Though Europe’s working people were certainly knitting their own homespun socks and stockings by the end of the 12th century, the hosiery of noblemen was vastly superior. Their socks were generally made of woven cloth of higher quality with a back seam and bias cut. By the 15th century, the French and Italian aristocracies led the way with their fine hand-knit silk stockings. Men found that the stretchy silk fabric had two benefits: ease of movement and an ability to show off a shapely leg. Aristocratic Britons were soon following their European neighbours, and knitted silk stockings became the rage among the British fashionable elite. Around 1490, breeches and hand knitted hosiery were joined together to become one garment, which would later be known as tights. These were made of colourful silk, wool and velvet, with each leg a different colour.
By the 16th century, hosiery, like other pieces of clothing, was strictly regulated through stringent laws. In 1566, the City of London employed surveillance techniques to ensure that nobody was wearing the wrong kind of socks anywhere in the capital. The laws were enforced by the sock police – four persons who were positioned twice a day at the gates of London, checking the legs of those entering or leaving for improper hosiery.
In 1589, the first knitting machine was invented by William Lee, an English clergyman. After receiving a pair of black stockings from William, Queen Elizabeth I ultimately declined to grant him a patent for his invention. She complained that his machine made wool stockings that were far too coarse for royal ankles. She didn’t like the feel of the stockings or their crude form and she was afraid that the machine would take away jobs from her people.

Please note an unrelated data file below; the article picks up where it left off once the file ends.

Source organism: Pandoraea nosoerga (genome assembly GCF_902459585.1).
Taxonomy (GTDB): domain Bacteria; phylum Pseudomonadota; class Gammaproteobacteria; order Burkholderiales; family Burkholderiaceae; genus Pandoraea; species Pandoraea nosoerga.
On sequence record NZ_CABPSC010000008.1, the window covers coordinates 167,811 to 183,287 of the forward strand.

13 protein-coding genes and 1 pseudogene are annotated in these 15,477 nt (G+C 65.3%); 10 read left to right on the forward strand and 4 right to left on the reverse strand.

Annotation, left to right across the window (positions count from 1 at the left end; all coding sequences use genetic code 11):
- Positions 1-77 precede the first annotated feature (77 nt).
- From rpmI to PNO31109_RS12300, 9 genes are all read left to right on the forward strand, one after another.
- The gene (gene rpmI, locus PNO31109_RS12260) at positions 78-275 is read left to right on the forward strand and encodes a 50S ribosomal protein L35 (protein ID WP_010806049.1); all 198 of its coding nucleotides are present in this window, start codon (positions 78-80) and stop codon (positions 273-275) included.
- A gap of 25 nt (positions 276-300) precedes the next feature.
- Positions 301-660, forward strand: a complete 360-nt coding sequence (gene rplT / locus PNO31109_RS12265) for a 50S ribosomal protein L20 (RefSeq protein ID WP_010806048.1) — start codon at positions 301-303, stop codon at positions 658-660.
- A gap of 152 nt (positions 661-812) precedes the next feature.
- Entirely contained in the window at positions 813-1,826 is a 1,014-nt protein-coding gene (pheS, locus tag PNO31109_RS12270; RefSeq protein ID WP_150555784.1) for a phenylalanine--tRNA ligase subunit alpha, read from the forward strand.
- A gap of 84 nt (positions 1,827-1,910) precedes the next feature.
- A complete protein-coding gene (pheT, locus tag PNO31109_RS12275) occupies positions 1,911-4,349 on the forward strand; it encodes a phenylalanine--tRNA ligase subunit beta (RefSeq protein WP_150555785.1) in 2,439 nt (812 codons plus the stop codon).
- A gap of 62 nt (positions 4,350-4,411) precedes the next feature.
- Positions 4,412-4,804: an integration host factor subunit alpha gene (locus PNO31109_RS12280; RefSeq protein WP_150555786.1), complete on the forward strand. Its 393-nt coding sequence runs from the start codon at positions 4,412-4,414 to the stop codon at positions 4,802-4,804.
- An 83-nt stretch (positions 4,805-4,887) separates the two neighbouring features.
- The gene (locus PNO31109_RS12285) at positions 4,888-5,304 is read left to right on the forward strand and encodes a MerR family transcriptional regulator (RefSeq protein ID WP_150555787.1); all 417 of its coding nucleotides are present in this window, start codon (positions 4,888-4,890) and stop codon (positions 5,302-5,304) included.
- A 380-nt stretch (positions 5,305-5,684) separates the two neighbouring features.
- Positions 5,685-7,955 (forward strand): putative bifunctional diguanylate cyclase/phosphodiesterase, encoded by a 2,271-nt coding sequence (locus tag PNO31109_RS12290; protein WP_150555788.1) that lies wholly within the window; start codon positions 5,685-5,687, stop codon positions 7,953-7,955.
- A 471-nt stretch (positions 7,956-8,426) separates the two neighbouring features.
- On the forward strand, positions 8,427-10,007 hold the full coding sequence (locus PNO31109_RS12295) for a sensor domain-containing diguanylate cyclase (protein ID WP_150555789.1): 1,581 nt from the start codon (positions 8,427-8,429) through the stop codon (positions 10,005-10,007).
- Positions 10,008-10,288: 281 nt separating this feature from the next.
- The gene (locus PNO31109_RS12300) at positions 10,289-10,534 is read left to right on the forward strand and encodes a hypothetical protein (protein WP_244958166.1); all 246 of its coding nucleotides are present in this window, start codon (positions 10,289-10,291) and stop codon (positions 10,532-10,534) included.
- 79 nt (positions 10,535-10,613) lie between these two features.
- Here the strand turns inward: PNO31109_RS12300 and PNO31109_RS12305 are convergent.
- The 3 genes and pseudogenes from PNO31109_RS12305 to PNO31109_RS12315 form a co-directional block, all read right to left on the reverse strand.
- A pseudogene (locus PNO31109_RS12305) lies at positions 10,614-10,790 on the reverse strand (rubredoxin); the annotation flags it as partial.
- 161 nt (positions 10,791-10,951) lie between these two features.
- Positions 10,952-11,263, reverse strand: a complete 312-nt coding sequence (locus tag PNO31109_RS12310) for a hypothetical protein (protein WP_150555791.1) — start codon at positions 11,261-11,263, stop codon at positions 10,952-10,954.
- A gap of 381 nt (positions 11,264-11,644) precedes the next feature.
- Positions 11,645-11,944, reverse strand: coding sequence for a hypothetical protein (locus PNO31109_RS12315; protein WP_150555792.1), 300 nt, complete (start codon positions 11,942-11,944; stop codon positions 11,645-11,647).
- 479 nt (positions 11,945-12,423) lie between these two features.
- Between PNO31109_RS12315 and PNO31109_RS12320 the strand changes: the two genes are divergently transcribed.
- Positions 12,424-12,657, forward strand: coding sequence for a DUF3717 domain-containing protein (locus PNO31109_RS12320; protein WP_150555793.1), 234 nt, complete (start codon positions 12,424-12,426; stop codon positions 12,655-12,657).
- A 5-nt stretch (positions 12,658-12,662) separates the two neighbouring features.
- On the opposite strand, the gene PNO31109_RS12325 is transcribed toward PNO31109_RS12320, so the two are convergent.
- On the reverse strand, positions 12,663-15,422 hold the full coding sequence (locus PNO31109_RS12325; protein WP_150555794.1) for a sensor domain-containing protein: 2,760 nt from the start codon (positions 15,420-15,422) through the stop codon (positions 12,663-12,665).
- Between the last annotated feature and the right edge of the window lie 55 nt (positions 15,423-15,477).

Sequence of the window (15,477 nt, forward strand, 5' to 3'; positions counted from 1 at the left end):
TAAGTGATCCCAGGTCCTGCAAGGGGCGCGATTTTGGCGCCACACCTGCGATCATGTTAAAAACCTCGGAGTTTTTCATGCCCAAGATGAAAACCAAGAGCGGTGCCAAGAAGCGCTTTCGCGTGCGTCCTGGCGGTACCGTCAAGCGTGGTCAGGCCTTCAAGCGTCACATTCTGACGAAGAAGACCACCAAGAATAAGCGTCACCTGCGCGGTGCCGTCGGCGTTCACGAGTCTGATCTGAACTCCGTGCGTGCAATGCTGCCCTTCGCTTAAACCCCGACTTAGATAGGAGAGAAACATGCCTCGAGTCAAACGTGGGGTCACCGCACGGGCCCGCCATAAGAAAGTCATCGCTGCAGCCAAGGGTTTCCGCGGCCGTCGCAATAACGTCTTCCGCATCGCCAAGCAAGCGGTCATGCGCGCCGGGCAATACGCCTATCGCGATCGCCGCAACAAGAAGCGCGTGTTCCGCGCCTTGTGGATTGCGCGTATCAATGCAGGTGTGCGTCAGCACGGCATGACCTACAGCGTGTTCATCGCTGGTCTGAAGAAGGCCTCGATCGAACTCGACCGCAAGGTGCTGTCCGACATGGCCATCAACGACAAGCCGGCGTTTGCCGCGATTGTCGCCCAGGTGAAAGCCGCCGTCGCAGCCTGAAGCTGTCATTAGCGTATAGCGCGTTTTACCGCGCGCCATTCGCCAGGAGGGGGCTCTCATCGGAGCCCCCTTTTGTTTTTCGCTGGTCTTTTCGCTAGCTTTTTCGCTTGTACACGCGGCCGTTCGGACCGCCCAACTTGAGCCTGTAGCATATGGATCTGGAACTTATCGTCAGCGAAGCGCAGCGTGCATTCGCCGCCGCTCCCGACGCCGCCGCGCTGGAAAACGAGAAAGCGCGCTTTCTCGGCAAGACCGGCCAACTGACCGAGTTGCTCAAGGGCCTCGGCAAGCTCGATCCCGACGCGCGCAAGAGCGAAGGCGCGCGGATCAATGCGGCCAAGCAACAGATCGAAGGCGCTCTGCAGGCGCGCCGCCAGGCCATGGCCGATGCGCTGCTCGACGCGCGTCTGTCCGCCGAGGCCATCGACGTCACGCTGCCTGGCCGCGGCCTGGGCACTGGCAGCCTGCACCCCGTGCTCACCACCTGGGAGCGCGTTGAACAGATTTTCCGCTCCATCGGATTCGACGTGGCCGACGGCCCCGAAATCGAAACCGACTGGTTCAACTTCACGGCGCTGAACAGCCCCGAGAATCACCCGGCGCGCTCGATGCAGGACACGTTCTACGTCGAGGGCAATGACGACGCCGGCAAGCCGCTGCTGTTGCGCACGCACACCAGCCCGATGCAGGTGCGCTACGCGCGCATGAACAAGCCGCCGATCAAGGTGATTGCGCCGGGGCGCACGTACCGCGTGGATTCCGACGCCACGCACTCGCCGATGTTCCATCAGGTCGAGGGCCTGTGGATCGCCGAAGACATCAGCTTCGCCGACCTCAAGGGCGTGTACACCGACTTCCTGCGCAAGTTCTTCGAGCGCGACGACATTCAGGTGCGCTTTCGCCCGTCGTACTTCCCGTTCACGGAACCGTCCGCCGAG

However, France’s King Henri IV saw the opportunity William’s invention provided and offered him financial support. The inventor moved to Rouen where he built a stocking factory. Before long, the French spread the knitting loom throughout Europe. Socks made for the lower classes used wool, while those made for noblemen were made of coloured silk. After the Industrial Revolution socks became easier and cheaper to produce, spreading their appeal across European society. Many of the principles William Lee developed can still be found in modern textile machinery today.
Left: European nobleman’s stockings in the mid 1500’s (the top is tied up when worn)
Right: Silk tights worn by a nobleman in the early 17th century
Sock History – Modern Times
Over the next couple of years, sock fashion continued to change dictating different lengths (from mid-calf to knee to mid-thigh). Rather than just sticking to embroidery at the top, sock fashion expanded to include even more colours, decorations or stripes. In the late 17th century cotton became a popular choice for many garments including socks. As trousers became longer and socks became shorter, the term ‘socks’ actually started being used to refer to what was previously known as stockings.
In pictures: Sock fashion at the beginning of the 20th century
The next revolution in sock-making came with the invention of nylon in 1938. The strength and elasticity of socks made from cotton-nylon blends led to a natural step forward in manufacturing. This blend is even used today, even in our Shosett socks, which use a type of nylon called polyamide. Later on, elastane was added to the blend to give socks extra flexibility and make them fit a wider range of wearers.
In terms of sock styles, fashion has seen a few models come and go, often to come back again after a few years. Argyle patterns, which have been hugely popular in the 1920s are making a comeback in men’s fashion. With manufacturing advances, cotton can be more accurately dyed which makes for bolder and more colourful socks. While striped socks are and will always be a popular choice for men and women, patterned socks with all kinds of crazy designs (like avocado socks) are becoming the latest fashion trend.